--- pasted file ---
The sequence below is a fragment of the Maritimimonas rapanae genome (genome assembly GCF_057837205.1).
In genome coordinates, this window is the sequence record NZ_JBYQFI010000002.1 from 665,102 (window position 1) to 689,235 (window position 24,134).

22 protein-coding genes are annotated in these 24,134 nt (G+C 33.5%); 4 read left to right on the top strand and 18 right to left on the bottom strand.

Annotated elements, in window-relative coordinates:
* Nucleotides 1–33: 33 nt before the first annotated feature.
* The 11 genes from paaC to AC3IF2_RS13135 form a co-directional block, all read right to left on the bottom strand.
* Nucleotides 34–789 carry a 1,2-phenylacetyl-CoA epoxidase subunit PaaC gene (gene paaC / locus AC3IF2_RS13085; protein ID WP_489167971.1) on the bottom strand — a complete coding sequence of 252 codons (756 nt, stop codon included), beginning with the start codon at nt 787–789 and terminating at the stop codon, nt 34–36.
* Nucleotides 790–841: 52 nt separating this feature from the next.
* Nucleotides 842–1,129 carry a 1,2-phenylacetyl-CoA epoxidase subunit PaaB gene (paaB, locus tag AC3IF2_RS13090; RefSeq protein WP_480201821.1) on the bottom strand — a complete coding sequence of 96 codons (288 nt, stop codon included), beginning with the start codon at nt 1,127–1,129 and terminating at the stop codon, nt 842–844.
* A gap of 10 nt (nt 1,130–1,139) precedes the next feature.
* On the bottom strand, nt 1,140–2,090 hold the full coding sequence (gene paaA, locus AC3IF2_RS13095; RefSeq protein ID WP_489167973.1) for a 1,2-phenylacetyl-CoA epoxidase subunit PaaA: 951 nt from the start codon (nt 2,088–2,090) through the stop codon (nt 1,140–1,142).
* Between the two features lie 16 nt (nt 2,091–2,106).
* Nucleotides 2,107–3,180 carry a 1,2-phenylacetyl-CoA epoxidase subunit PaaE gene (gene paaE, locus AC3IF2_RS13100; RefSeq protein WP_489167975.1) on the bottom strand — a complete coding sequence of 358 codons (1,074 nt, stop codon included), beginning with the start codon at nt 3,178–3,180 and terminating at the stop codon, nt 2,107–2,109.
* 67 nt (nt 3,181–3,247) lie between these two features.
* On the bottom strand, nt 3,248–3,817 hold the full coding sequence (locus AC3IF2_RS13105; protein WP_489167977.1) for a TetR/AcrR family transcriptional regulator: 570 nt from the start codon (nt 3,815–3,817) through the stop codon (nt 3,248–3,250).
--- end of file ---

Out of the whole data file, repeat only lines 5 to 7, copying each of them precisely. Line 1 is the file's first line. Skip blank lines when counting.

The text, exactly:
* Nucleotides 1–33: 33 nt before the first annotated feature.
* The 11 genes from paaC to AC3IF2_RS13135 form a co-directional block, all read right to left on the bottom strand.
* Nucleotides 34–789 carry a 1,2-phenylacetyl-CoA epoxidase subunit PaaC gene (gene paaC / locus AC3IF2_RS13085; protein ID WP_489167971.1) on the bottom strand — a complete coding sequence of 252 codons (756 nt, stop codon included), beginning with the start codon at nt 787–789 and terminating at the stop codon, nt 34–36.